You will be doing a lot of shooting throughout the game and the gunplay is certainly better than the driving. It never reaches the heights of Max Payne though since it’s just so simplistic. Enemies, or lemmings as I like to call them, will often run straight towards your line of fire allowing you to take them down. There is no onscreen crosshair. Instead you have to hold down the right mouse button and then aim (preferably to the head). It feels a bit cumbersome at first but you will eventually get used to it and its fairly enjoyable. You are given a fairly conventional set of weapons including shotguns, machine guns, pistols, a chain saw, a knife, baseball bat and many others. They never really have a lot of crunch to them since the sound effects are a bit flat. The mini gun you use on a helicopter at once sounds more like a lawnmower with something stuck in it then a highly charged weapon. The only really tension from these gun fights is derived from the fact that you know if you fail you’ll have to start again, which is a bit of a copout.
I just wish the AI (Artificial Intelligence) wasn’t so…I’m trying to think of a nice way to put this…absolutely dreadful. This game has got to have some of the worst AI I have ever seen. Enemies will frequently run into walls and then run around in circles not realizing their path is blocked. Police officers don’t even seem to mind when you drive through a red light in front of them or walk right past them with a gun in your hands. I know it’s America but gosh you’d think they’d be tougher on these things. Even worse is when you hire a gang to take back the hood. You might as well have left them at home to watch MTV. Your homies will either get lost, fail to keep up with you, get run over, or most hilariously I suppose, just stop at the traffic lights looking bewildered. There was another fairly amusing moment of road rage when I stole a man’s truck. He leapt up off the road and then pulled out a golf club and began swinging at his own van only to continuously fall short of his target. He didn’t seem to mind though. It really is embarrassing at times.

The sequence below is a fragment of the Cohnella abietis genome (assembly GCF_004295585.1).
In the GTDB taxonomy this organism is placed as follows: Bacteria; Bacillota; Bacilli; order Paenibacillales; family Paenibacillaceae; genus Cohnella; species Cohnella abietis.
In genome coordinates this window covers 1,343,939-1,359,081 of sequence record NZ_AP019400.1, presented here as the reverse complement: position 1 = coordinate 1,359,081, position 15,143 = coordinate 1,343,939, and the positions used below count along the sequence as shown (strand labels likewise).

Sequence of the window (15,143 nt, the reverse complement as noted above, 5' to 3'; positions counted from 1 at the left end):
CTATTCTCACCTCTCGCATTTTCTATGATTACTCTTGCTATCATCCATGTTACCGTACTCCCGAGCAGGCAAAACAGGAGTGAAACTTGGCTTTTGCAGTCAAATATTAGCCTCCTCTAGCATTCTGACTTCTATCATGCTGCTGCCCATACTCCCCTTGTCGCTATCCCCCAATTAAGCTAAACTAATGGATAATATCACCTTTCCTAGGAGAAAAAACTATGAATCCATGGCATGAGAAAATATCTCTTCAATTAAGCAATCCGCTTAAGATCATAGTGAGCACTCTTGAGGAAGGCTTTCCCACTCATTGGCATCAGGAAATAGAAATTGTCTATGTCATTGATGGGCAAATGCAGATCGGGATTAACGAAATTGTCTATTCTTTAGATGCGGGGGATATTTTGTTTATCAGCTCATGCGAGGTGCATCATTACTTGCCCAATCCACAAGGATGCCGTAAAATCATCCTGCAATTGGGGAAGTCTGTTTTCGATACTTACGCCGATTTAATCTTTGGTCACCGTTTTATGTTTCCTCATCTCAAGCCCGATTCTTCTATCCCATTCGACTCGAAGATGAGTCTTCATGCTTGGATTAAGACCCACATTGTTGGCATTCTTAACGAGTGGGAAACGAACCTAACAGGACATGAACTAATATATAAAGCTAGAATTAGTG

Visually the game is again a really mixed bag. In all fairness it has been ported from a console game. Yet there really should have been much higher textures. Many look really flat and ugly and dull and buildings in particular are of the copy and past job. Despite this there is no doubting the effort of Rockstar to create such a detailed city. Streets are wonderfully compiled with tiny details like streetlights and cars and pedestrians. The lighting from the sun is quite beautiful too and the whole game does carry quite a stylish cartoon-like look about it. It just surprised me though for all the effort placed into these cities the interiors of the buildings are really lacking. You won’t go into them all that much but areas like a mansion for example are minute and never look or feel like what they’re supposed to be. There is also not enough furniture in these either. As silly as it sounds it looks just ridiculous to have the room of a mansion nearly empty with any furnishings. The character models in the cut scenes aren’t all that great either and don’t look well-animated, particularly compared to games like Half-Life 2.
If there were a strange compliment I could give the game it would be that San Andreas is strangely addictive in its awfulness. Despite all its problems I kept coming back to the game to try and finish it. (I eventually had to call it quits one mission from the end but that’s a different story). Perhaps it is the likeability of the characters or the potential that the game and series has for true greatness. With a proper save system, tighter story and improved AI there is much that Grand Theft Auto IV could amount to. Word yo!